For people not familiar with former Yugoslavia, the bridge is located on Tara river canyon in present day Montenegro. Build just before WWII, it is breathtakingly beautiful.
By its characteristics, the movie was a departure from the "black wave", which was more focused on the inner psychology of protagonists, to more "modern" action orientated and streamlined, stereotypical and one may say even cartoon-like characters following Hollywood style WWII template.
Having said all that, I quite like this movie. Very entertaining and with a great "O bella ciao" tune.
I felt the story of the movie was much more personal for the director than his first attempt and this time with all its technical flaws it did manage to construct a sufficiently coherent story and a meaningful message.
The main question this movie grapples with is: what is more difficult, staying or leaving? Leaving comes with its own set of problems like so many of refugees in this day and age discover and is so much discussed, however, the director is more interested in telling the story of those who were left behind to fend for themselves and to forever miss and idolize their older brothers and sisters who "made it" to the famed west and are now living a "good" or at least "cooler" version of life somewhere over the rainbow over there.
I almost felt he was talking about himself personally and that he had someone real in mind close to him who had left during those dark days of 90s. Also, being one of those who did go, I hear him loud and clear and the message touched the raw nerve somewhere deep inside me this time. I used to live practically spitting distance from the block the movie was shot at so that also certainly added to the impact - for me.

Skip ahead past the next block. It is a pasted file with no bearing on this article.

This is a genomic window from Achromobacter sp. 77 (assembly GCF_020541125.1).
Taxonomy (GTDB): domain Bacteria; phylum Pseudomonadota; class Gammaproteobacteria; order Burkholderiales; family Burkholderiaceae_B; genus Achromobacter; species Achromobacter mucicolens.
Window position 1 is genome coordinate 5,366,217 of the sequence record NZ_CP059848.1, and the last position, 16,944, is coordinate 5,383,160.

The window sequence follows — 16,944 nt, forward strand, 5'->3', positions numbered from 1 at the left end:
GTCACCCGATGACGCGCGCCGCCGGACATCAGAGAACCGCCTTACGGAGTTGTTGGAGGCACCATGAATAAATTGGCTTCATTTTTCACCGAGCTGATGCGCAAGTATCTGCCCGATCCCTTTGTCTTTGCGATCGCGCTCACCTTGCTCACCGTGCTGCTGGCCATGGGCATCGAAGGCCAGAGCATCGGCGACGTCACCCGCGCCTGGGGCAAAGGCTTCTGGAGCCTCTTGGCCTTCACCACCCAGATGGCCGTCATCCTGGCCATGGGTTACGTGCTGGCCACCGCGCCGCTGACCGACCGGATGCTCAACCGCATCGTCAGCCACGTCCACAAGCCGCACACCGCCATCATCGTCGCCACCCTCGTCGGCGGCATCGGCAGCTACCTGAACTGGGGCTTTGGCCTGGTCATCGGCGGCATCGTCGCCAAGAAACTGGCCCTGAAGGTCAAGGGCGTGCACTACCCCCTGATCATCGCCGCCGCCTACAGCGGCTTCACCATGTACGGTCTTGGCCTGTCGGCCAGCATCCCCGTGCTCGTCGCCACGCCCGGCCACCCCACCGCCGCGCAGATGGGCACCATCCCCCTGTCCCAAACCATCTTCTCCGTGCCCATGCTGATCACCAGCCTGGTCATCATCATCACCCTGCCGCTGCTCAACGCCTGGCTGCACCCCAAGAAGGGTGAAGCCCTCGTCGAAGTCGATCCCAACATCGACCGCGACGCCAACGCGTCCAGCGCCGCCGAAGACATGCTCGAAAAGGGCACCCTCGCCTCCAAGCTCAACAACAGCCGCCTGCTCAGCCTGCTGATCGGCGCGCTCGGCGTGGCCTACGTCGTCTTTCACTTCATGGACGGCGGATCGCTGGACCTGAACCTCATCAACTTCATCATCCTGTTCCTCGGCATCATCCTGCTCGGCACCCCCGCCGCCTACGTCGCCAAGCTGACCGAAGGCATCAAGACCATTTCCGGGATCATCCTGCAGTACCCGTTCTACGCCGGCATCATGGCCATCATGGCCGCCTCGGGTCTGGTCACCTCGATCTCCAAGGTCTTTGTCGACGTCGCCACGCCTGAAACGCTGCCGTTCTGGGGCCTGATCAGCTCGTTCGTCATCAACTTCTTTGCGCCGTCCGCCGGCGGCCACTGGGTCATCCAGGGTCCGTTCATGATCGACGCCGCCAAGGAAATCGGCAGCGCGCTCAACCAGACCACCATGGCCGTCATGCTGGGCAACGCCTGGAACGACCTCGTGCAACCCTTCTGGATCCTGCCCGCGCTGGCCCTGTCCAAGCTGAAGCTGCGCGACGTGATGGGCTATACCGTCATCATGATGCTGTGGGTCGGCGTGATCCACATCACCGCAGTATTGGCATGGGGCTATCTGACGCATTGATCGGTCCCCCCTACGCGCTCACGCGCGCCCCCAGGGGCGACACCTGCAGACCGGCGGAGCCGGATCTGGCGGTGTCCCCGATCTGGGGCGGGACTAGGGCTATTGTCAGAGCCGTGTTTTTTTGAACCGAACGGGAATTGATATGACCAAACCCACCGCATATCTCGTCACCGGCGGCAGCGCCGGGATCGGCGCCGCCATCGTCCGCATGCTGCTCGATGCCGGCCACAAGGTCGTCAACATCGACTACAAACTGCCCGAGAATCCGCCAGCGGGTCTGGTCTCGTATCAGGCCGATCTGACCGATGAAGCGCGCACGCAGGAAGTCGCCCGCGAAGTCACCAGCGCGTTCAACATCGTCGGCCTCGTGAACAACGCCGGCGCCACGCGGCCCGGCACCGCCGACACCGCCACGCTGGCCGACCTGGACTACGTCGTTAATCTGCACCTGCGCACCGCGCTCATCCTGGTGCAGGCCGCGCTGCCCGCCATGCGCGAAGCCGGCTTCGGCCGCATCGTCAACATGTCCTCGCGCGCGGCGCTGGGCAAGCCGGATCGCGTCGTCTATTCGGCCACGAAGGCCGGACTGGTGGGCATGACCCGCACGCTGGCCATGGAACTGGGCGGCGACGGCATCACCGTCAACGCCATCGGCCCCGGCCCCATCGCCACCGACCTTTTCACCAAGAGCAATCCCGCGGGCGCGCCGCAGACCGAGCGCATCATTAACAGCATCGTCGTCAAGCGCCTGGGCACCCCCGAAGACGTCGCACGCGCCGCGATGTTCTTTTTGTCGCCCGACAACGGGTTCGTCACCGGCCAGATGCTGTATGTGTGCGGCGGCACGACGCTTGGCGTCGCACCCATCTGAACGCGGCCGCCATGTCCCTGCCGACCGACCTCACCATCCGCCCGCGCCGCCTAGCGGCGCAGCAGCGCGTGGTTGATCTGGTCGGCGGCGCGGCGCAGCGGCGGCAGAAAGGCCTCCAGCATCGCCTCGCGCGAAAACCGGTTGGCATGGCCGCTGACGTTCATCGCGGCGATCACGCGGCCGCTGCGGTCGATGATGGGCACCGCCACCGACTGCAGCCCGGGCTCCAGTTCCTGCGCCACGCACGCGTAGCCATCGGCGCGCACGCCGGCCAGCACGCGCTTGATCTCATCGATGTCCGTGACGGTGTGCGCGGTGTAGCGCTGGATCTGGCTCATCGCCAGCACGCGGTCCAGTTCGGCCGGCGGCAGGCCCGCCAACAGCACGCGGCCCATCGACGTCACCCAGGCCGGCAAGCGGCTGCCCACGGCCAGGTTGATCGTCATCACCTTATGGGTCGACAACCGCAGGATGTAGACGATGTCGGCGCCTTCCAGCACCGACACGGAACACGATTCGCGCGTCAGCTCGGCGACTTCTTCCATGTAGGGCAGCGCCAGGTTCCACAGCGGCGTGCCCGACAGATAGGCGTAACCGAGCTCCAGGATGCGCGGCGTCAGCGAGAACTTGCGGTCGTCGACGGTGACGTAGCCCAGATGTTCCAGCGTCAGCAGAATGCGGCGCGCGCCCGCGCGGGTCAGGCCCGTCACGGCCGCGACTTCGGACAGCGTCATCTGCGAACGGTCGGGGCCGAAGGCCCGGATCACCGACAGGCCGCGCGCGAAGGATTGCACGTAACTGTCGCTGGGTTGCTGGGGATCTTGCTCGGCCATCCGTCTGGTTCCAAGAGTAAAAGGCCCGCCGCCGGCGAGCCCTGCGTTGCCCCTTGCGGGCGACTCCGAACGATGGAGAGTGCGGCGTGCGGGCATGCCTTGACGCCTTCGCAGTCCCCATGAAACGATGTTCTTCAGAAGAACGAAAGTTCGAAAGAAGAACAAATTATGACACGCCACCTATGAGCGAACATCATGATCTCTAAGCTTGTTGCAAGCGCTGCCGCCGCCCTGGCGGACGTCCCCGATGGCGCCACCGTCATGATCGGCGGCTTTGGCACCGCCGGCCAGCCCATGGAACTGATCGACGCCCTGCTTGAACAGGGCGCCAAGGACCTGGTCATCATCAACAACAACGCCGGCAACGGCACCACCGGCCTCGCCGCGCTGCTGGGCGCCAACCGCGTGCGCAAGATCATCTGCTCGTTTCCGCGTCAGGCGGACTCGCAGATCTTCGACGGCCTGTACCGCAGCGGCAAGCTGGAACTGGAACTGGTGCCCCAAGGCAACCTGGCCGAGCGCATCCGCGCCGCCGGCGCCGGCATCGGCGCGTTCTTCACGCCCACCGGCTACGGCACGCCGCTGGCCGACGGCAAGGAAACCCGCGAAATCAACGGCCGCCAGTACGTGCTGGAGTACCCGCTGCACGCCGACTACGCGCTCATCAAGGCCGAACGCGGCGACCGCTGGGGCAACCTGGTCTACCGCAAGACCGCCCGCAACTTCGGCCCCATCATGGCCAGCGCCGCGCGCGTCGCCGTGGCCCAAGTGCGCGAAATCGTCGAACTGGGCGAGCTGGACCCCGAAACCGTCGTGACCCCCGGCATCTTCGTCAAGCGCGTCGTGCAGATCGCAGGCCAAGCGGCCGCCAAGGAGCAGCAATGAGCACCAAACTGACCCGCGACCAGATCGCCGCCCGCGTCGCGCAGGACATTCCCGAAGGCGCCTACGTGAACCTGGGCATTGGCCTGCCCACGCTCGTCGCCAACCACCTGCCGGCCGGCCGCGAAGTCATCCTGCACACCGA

On that level, highest marks. On more superficial level, the story still lacked fluidity, still looks great, acting was much better and kudos for finally speaking in true Montenegrin accent.
Watching this movie will tell you a story of the civil war in Yugoslavia as seen from the point of view of every old-school officer of the former Yugoslav Army.
Janez Kranjc, a Slovene, was all his life devoted and proudly loyal to the Yugoslav cause. When the time came to choose sides at what was the beginning of the Yugoslav break-up, he did the only thing he believed was right an honorable. He chose Yugoslav ideal before local-patriotism, and by doing so sacrificed a future and career prospects of his whole family. They had to leave his native Slovenia and became effectively refugees in Belgrade.
There were fewer and fewer true Yugoslavs in Belgrade, though, and he slowly realizes that he is now just another foreigner in what he still believed was his country. A traitor to the Slovenes and just another Slovene to the Serbs...
Zivojin Pavlovic has been one of the best proponents of naturalist/realist style of cinema in Yugoslavia and as such this film is distinctive among other Yugoslav films depicting the wars of the 90s. It is very true to what really happened to thousands of honorable people in uniform during that dark decade.
A difficult film to watch, it did justice to the very serious topic.
Sarajevo is a raped city, Bosnia is a raped country and the culprit, although known, has never been convicted. How a person, and a nation, finds a strength to overcome the injustice? Very difficult, sometimes impossible.
I hoped and prayed that Sarajevo has that strength, and still do, however, this movie showed me how heavy the burden is. It is personal, a message to each one of the viewers to try to put themselves in victim's shoes and see how they would cope. Hard core stuff. The film tries to put on a positive spin at the end, however, it wasn't that convincing, I am afraid.
Very pretty looking film, however, lacks in substance, bit pretentious